In a previous study we reported difficulty with expressive language and visuoperceptual ability in preschool children with epilepsy and otherwise normal development. The present study analysed speech and language dysfunction for each individual in relation to epilepsy variables, ear preference, and intelligence in these children and described their auditory function. Twenty 6-year-old children with epilepsy (14 females, 6 males; mean age 6:5 y, range 6 y-6 y 11 mo) and 30 reference children without epilepsy (18 females, 12 males; mean age 6:5 y, range 6 y-6 y 11 mo) were assessed for language and auditory ability. Low scores for the children with epilepsy were analysed with respect to speech-language domains, type of epilepsy, site of epileptiform activity, intelligence, and language laterality. Auditory attention, perception, discrimination, and ear preference were measured with a dichotic listening test, and group comparisons were performed. Children with left-sided partial epilepsy had extensive language dysfunction. Most children with partial epilepsy had phonological dysfunction. Language dysfunction was also found in children with generalized and unclassified epilepsies. The children with epilepsy performed significantly worse than the reference children in auditory attention, perception of vowels and discrimination of consonants for the right ear and had more left ear advantage for vowels, indicating undeveloped language laterality.

  • 254.
    Siegbahn, Agneta
    et al.
    Uppsala University, Disciplinary Domain of Medicine and Pharmacy, Faculty of Medicine, Department of Medical Sciences.
    Odlind, V.
    Hedner, U.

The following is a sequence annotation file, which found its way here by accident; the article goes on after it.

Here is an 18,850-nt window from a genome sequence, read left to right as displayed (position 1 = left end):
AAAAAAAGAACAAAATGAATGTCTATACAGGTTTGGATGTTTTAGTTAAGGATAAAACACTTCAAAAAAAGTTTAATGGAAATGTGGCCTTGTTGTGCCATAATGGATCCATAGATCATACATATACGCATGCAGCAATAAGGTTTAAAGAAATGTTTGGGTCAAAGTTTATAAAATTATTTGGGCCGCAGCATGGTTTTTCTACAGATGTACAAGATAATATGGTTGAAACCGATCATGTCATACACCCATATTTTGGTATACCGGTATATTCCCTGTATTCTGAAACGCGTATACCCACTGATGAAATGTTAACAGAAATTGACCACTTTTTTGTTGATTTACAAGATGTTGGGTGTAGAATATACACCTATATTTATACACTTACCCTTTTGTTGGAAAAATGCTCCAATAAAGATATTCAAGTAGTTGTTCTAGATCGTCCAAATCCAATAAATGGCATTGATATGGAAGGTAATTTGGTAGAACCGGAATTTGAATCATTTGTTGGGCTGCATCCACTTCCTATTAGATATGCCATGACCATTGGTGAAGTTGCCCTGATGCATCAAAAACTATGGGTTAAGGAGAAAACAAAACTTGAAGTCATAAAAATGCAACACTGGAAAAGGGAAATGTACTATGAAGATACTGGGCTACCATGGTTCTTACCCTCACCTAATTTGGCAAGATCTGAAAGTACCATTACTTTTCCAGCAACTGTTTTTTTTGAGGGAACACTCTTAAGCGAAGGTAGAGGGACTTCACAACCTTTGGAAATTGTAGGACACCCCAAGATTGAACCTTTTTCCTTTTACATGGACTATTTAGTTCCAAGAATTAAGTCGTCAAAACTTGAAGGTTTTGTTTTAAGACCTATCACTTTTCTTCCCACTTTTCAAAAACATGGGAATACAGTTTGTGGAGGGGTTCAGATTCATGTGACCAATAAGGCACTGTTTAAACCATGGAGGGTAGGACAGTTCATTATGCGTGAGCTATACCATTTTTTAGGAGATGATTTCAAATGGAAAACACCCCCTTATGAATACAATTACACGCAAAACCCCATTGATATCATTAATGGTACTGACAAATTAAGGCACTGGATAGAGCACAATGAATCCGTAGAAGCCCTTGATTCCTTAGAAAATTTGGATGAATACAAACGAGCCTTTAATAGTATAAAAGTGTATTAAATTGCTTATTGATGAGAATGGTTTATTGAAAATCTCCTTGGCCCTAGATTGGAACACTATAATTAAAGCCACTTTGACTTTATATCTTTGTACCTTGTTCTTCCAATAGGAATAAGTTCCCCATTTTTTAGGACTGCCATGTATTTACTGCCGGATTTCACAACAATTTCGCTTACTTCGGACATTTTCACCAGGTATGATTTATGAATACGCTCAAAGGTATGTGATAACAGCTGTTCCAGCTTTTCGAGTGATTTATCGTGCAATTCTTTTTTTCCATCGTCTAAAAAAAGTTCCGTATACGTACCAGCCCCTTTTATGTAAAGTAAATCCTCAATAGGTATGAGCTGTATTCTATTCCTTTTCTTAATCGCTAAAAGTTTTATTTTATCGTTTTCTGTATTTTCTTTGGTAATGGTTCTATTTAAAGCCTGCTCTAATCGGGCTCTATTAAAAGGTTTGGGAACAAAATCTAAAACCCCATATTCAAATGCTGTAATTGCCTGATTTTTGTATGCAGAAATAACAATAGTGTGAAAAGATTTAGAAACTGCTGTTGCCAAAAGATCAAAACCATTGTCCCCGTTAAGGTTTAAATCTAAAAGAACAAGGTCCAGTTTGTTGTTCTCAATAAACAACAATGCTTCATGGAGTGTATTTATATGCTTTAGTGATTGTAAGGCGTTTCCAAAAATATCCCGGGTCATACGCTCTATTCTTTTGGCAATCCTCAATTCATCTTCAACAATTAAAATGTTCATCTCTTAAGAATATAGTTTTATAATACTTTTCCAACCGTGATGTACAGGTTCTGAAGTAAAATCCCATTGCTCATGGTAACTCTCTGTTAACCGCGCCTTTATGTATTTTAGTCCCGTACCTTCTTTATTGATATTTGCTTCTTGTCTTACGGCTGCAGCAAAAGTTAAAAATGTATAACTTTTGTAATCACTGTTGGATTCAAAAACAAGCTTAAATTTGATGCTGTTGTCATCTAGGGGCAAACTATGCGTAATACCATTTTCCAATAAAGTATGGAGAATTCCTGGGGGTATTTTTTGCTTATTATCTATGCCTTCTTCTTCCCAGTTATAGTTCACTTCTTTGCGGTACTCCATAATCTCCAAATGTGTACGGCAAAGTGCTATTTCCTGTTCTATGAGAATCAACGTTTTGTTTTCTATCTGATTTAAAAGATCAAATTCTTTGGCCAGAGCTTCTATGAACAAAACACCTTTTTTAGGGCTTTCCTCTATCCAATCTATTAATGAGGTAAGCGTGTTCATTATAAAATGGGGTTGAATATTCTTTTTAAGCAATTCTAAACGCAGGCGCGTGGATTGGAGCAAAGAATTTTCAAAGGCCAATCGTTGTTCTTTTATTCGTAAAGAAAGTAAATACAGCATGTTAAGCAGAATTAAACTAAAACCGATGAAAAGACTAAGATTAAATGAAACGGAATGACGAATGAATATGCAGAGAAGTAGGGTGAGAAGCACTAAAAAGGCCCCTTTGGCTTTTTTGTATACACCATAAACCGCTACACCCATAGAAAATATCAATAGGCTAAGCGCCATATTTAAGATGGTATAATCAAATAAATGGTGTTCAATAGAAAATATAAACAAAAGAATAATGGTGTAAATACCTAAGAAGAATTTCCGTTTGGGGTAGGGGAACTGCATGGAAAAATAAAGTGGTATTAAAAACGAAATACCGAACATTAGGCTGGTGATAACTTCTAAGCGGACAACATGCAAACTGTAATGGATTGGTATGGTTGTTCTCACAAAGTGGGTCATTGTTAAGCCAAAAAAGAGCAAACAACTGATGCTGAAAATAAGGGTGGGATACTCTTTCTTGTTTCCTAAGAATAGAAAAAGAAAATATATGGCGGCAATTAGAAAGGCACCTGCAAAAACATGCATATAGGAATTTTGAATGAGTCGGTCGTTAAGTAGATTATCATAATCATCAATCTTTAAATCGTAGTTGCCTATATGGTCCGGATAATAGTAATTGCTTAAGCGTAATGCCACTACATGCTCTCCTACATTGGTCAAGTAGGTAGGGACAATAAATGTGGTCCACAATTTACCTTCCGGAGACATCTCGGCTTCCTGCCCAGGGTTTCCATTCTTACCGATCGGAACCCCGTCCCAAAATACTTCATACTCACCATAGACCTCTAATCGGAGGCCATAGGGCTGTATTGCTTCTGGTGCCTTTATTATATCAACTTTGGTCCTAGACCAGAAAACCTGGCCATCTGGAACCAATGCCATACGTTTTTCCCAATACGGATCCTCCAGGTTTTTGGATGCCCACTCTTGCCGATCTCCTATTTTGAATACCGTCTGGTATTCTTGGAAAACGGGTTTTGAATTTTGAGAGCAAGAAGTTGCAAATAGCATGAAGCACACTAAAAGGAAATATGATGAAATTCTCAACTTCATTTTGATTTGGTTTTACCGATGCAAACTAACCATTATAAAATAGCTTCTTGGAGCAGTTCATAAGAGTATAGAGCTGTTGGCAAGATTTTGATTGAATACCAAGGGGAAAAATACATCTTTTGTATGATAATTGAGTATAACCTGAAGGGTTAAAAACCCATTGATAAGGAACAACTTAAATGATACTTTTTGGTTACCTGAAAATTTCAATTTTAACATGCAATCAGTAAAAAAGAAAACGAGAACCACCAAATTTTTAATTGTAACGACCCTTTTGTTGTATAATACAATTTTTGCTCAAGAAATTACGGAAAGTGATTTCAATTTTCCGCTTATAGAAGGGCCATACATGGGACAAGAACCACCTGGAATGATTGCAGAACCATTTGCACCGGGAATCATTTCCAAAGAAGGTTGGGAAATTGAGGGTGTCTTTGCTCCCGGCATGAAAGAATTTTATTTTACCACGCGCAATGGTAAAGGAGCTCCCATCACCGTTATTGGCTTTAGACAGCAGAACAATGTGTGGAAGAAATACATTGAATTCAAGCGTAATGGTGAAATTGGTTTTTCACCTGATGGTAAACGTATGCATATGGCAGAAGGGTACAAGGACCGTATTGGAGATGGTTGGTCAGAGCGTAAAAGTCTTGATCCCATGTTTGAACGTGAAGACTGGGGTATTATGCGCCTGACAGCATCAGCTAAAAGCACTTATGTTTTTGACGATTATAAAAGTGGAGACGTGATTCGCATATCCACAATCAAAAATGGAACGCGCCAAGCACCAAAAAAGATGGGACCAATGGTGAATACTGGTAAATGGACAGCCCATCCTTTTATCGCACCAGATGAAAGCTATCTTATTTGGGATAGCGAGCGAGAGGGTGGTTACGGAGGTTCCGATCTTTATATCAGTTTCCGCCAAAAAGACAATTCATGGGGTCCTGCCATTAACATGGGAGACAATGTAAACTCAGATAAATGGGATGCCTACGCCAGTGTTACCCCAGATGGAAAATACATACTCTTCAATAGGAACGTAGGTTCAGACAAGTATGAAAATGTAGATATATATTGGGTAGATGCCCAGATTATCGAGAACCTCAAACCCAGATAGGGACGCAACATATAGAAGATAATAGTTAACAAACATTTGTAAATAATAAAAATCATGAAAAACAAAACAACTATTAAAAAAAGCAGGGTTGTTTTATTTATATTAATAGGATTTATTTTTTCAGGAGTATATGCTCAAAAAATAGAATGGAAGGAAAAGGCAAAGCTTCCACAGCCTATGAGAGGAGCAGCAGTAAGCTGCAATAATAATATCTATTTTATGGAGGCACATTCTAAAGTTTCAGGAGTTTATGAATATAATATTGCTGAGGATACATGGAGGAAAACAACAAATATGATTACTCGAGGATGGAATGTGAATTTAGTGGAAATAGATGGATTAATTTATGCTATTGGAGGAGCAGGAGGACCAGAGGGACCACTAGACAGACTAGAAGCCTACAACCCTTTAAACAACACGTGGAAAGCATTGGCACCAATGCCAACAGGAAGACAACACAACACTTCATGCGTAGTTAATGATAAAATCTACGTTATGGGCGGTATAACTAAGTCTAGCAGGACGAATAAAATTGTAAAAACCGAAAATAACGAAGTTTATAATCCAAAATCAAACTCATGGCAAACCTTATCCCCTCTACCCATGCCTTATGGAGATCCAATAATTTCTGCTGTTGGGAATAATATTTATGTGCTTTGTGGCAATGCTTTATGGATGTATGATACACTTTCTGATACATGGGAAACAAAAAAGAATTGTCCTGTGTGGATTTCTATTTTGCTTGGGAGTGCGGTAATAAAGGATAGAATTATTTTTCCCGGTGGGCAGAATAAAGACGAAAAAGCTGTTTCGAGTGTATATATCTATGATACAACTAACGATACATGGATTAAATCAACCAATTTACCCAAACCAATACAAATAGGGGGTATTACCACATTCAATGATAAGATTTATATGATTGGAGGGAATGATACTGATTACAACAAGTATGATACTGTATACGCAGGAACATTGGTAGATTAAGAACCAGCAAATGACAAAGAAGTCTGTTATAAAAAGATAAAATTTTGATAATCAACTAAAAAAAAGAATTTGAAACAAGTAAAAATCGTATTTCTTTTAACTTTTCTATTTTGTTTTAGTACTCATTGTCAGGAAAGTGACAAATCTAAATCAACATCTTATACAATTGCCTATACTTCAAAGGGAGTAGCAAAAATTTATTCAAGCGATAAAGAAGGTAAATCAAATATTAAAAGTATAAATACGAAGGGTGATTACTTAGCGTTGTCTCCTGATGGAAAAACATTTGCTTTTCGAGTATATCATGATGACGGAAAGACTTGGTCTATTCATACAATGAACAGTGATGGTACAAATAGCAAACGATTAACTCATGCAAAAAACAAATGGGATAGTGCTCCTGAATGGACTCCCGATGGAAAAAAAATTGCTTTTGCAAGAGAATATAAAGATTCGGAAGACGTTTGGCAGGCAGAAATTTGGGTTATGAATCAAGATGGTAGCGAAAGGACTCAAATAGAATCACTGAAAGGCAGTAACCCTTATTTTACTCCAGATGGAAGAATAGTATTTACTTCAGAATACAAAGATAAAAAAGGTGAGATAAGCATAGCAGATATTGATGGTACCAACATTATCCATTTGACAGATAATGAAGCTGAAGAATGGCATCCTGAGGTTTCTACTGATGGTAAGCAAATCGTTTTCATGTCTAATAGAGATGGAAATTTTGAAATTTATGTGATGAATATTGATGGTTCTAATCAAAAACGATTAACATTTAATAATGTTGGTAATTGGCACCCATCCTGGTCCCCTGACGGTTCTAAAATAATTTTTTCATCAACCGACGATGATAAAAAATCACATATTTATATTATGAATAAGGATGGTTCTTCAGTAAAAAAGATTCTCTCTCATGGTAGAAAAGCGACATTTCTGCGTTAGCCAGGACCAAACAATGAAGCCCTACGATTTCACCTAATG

Venge, Per
    Coagulation and fibrinolysis during the normal menstrual cycle1989In: Upsala Journal of Medical Sciences, ISSN 0300-9734, E-ISSN 2000-1967, Vol. 94, no 2, p. 137-152Article in journal (Refereed)
    Abstract [en]

    Thirteen healthy women (age 24-44 yrs) were studied during their menstrual cycle. Samples were taken 2-3 times weekly for six consecutive weeks. Plasma concentrations of oestradiol and progesterone were determined in each blood sample and only women found to be ovulatory were included. From the hormone data the cycles were divided in five phases (early follicular phase, late follicular phase, early luteal phase, late luteal phase and menstrual period). The samples for the coagulation and fibrinolysis assays as well as the venous occlusion (20 min) tests were drawn or performed between 8-9 a m after fasting for 8 hrs. The fibrinogen F VIII:C and AT III were assayed and did not show any variations through the study period. Neither were any differences found in platelet counts, platelet mean volumes or platelet function measured as platelet adhesion and plasma beta-thromboglobulin. The fibrinolytic activity after venous occlusion decreased slightly during the late luteal phase (phase 4) as compared with the other phases. Large individual differences were, however, seen and no statistically significant differences between the five different phases were found. The plasminogen activator inhibitor (PAI-1) varied during the cycle but in most individuals within the normal range. In 7/13 women substantial fluctuations of the fibrinolytic activities during the cycle were seen. Four women had a significant fall of the fibrinolytic activity after venous occlusion during the late luteal phase (phase 4) and 3 others during the menstrual phase (phase 5). No co-variation between the fibrinolytic activities and PAI-1 was found. Multiple regression analysis showed a co-variation between fibrinolytic activities and progesterone.

  • 255.
    Silvemark, Annika Junemar
    et al.
    Uppsala University, Disciplinary Domain of Medicine and Pharmacy, Faculty of Medicine, Department of Neuroscience, Rehabilitation Medicine.
    Kallmen, Hakan
    Molander, Carl
    Improved life satisfaction and pain reduction: Follow-up of a 5-week multidisciplinary long-term pain rehabilitation programme2014In: Upsala Journal of Medical Sciences, ISSN 0300-9734, E-ISSN 2000-1967, Vol. 119, no 3, p. 278-286Article in journal (Refereed)
    Abstract [en]